How do you tell the story of someone whose voice has been effectively lost from history?
That’s the problem I’m grappling with right now as I work on my first big non-fiction project, In the Land of Missing Girls. It will be the first full analysis of the still-unsolved disappearance of Dorothy Arnold, Edwardian-Era Manhattan socialite.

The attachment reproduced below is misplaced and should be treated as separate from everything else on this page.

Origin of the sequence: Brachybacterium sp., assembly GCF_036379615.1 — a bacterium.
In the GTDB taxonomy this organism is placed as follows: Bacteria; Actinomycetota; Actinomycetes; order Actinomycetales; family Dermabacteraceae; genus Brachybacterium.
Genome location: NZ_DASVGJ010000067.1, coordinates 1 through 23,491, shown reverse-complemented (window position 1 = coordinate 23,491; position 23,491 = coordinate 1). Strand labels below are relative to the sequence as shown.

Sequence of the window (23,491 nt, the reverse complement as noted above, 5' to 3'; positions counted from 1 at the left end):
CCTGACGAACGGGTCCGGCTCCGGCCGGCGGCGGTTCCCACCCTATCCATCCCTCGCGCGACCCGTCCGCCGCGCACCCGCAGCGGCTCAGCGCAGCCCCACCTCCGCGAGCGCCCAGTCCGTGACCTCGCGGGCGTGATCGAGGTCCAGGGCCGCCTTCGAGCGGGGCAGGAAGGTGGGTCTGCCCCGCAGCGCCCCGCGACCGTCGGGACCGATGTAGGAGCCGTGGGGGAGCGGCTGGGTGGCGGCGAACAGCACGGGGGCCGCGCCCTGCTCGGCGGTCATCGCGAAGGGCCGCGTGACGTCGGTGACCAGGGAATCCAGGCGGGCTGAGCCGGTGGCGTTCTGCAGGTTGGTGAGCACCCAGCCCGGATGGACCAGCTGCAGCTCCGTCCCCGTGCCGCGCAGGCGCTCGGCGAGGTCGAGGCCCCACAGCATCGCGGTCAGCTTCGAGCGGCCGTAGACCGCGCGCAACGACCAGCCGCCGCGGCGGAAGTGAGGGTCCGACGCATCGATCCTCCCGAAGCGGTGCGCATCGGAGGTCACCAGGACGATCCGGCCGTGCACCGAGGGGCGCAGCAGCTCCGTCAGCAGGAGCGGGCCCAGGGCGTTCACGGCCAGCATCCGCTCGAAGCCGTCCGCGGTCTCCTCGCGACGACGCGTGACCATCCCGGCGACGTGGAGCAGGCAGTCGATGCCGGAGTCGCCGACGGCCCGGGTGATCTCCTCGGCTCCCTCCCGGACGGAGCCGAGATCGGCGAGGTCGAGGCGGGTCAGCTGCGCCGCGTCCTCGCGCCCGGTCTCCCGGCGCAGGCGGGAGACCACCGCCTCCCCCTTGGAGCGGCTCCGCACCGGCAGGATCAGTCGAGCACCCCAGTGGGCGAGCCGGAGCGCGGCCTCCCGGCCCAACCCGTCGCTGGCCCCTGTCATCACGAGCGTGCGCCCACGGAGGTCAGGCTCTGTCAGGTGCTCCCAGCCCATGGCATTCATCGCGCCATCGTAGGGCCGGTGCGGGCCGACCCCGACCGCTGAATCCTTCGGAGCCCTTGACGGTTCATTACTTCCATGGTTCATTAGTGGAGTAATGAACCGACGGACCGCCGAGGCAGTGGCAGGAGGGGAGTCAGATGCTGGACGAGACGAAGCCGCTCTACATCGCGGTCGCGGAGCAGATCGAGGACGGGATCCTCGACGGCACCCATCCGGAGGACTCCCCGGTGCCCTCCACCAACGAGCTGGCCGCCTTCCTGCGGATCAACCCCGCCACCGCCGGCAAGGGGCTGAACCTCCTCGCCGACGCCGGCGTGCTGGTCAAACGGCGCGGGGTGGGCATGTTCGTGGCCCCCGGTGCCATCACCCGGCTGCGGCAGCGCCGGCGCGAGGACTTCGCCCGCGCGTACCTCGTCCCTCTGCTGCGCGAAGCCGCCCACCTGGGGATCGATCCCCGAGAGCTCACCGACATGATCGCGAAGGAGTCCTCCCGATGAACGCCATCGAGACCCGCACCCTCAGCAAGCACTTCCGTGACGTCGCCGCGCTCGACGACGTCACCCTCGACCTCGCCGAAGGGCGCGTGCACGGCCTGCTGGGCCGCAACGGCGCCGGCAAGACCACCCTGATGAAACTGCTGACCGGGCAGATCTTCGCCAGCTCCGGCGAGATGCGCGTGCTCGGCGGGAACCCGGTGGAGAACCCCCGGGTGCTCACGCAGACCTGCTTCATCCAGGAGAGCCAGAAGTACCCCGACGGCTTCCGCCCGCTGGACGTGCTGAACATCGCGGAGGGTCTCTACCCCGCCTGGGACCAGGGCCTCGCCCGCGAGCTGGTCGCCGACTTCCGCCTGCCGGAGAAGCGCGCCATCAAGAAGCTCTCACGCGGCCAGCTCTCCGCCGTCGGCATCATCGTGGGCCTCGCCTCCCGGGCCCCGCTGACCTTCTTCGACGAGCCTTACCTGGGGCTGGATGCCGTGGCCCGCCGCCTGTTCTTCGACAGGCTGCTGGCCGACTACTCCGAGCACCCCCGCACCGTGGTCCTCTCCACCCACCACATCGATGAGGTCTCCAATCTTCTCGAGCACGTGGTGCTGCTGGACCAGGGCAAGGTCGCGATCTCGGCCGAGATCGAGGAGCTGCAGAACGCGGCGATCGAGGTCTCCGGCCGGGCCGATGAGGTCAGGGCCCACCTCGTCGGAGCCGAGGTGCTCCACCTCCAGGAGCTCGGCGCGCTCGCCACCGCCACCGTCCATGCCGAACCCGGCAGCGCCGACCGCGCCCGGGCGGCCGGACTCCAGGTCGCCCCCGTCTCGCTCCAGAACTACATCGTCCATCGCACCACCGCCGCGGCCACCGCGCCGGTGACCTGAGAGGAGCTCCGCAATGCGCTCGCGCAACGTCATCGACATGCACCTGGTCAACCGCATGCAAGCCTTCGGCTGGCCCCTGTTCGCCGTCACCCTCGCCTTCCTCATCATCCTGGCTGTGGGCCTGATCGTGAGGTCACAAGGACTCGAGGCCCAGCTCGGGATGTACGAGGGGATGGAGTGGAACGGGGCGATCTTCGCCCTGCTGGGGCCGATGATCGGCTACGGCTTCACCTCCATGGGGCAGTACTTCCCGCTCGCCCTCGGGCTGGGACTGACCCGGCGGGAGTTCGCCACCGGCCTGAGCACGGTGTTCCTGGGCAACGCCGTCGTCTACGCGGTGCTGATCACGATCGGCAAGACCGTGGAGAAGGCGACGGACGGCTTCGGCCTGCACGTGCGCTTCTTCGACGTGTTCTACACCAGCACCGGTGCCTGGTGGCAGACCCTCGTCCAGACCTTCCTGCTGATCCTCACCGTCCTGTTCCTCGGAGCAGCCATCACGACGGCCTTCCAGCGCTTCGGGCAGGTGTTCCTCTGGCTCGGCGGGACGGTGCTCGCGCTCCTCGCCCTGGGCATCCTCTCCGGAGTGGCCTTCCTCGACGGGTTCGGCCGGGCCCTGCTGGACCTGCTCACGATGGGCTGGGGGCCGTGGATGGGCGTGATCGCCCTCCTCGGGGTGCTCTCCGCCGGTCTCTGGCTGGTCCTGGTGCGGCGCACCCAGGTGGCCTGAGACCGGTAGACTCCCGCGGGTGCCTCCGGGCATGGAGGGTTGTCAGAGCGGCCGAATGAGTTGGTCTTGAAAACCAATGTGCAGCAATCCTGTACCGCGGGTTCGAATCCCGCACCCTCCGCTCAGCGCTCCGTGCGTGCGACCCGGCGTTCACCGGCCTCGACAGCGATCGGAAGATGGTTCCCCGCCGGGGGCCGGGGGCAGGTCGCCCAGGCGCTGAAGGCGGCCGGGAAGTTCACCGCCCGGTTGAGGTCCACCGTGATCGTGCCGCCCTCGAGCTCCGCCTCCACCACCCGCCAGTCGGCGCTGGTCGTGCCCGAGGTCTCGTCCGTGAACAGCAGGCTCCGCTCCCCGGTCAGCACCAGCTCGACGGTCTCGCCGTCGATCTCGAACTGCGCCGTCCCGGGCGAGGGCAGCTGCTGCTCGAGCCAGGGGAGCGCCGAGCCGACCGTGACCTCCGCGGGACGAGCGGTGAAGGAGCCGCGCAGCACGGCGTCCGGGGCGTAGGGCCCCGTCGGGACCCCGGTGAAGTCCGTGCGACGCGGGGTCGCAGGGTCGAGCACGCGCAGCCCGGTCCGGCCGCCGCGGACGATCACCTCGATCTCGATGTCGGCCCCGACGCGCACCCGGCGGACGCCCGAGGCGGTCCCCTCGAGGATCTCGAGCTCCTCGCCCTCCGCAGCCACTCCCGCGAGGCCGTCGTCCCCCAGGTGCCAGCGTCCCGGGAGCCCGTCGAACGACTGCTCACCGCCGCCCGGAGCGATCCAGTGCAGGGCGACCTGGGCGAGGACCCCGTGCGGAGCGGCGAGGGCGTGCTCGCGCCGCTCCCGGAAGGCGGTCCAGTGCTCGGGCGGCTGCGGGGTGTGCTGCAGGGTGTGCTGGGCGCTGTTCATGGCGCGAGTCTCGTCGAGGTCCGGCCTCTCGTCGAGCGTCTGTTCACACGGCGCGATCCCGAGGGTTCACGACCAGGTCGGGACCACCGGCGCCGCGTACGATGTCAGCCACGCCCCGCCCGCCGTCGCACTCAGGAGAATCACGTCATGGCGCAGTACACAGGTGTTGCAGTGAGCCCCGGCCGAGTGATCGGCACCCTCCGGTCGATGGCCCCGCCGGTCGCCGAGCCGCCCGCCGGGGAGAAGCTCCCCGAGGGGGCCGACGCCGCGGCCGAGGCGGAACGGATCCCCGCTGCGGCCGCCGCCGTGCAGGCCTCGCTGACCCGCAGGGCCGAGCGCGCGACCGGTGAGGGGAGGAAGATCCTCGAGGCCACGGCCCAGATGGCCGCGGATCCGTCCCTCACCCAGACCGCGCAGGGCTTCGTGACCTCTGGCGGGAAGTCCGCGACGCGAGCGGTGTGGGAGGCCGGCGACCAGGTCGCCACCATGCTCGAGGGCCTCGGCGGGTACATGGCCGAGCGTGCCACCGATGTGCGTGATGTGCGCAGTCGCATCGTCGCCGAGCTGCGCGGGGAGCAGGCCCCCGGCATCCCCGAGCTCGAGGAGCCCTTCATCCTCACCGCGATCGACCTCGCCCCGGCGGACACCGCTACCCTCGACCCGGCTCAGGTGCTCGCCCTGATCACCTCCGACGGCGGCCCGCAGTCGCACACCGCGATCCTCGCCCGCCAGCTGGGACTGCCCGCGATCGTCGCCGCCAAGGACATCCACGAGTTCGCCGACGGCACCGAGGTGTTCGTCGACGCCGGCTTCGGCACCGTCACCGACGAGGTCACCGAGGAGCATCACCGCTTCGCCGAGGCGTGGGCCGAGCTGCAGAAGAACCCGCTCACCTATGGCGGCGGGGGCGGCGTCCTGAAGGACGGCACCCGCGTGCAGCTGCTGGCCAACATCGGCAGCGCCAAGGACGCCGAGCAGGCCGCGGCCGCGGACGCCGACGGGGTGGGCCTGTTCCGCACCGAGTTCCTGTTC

When Dorothy disappeared, her family destroyed virtually everything – her journals, letters, photos she’d taken with friends, etc. On one hand they argued they wanted to find her, on the other they were not just evasive with the police and press but frequently caught in bold lies.
There are thousands of newspaper articles chronicling Dorothy’s disappearance. There are hundreds of opinions about her, her family, and the case in general. But her voice is unreachable and I think that is even sadder than the fact that she disappeared.